Continuing, we want the upper scenario, not the lower. While there is evident growth of some aquatic vegetation in the upper, the lower has much more, including a lot of algae. More aquatic and algal production means more organic matter in the water body, and this means more decomposition of organic matter and the potential for reduced dissolved O 2 associated with such decomposition. Not good, especially when hot, which is a doubly whammy with respect to dissolved O 2 (you know, lower gas solubility with increased temperature). The algae themselves may also impair water quality directly. If P limits algal and aquatic plant productivity, want to limit P in non-point source pollution.
This is long-term build-up of soil P by continual fertilization. Those fixation reactions reduce P availability so to compensate a bit extra P has been recommended. In some places, it has added up. The downside to manure is relatively high content of P / N compared to plant needs. So, basing application rate on N content leads to soil P build-up. Do it for a few decades and you may have a problem. There is also concern about P lost directly from the manure in runoff.
True and true. First, there is little soil P without fertilization. Second, a tilled soil is mostly bare so there is more runoff and erosion, carrying more P away. However, most of it is bound to eroded particles. Some studies indicate that while the second is true, there is more dissolved P lost from no-tilled soils. This general form is more bioavailable, i.e., more effective in inducing eutropic conditions in downstream water bodies. Note: most believe freshwater is more susceptible to eutrophication by P than by N, and visa versa for salt water.
Soils differ in their capacity to precipitate and adsorb P, the combined processes called fixation or sorption. Here, B more than A, clearly.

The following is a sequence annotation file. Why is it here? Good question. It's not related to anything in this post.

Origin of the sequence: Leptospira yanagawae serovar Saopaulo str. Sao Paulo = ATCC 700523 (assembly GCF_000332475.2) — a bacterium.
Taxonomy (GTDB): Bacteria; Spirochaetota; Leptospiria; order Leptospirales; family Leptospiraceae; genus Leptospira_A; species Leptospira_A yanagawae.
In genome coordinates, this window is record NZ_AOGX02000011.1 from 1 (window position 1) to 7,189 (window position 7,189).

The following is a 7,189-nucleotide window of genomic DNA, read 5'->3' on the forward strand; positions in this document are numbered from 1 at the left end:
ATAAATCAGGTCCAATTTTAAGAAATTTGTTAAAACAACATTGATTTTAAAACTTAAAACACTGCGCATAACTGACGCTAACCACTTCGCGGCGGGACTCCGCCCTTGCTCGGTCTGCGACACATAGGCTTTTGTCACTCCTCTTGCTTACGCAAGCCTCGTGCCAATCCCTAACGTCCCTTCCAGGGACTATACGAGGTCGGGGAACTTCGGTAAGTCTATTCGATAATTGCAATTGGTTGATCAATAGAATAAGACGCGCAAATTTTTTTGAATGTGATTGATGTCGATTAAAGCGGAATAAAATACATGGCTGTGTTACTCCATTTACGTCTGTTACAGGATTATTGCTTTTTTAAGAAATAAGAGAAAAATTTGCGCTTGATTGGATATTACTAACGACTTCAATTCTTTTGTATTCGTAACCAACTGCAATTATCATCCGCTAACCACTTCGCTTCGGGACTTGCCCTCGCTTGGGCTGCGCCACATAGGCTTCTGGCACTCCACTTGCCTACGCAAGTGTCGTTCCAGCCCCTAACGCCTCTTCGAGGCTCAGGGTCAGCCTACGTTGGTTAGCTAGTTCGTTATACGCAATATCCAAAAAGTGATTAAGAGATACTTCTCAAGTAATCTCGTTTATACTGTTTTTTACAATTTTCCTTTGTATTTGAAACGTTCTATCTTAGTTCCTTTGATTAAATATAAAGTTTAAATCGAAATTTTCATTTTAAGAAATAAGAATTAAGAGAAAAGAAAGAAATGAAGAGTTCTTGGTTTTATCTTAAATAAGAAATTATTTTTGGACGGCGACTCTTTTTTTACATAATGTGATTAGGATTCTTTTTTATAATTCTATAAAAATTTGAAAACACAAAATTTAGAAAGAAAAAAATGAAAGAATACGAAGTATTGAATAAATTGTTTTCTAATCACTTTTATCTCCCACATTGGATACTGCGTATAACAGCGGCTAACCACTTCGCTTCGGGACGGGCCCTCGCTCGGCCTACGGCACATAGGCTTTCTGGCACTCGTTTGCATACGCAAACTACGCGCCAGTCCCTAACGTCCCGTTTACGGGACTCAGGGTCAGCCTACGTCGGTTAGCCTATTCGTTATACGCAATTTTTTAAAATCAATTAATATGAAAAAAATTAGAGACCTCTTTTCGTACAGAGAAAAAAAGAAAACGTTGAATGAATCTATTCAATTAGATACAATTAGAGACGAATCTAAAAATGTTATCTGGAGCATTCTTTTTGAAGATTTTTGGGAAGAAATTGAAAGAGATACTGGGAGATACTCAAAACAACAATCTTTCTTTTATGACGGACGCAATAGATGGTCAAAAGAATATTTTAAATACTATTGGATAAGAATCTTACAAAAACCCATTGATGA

More clay, more surface area, more adsorption. General rule, no? However, the types of surfaces, i.e., types of clay minerals, affect the extent of adsorption. Further, if there are a lot of Al and Fe minerals, particularly at low pHs, not only is there adsorption but also precipitation of P as Al and Fe phos- phates. Carbonate minerals can adsorb P and where there are carbon- ates, there is abundant Ca in solution so that Ca phosphates precipitate. The aluminosilicate minerals have a lot of surface area for adsorption of P.
The first option is not economically nor environmentally sound. The second is illustrated to the right. A strip of P fertilizer is applied along a planting row. High concen- tration of P in the vicinity of the strip saturates the fixation capacity there and a portion of the root system near the strip can supply the whole plant. You can also adjust pH to maximize P solubility.
This explains the K paradox –a lot of it in soil but still a need to use K fertilizer. The overwhelming amount of K in soil is in the structure of soil minerals and so is unavailable. The plant takes up K from the soil solution and exchangeable K replenishes the soil solution. You add K as KCl, giving K + which is mostly adsorbed onto – sites.
This is another factor contributing to the need for K fertilization.
Old study from NY. Land given to Experiment Station. Worn out soil. Soil test says way too little K. Agronomists install plot study with trees, some fertilized with K, some not. Pre-1940 data backwards extrapolated. Soil sampled for available K, i.e., exchangeable. Found to go up in surface soil where no K added. Maybe weather- ing of minerals. Uptake by deep roots and litter fall certainly at work here.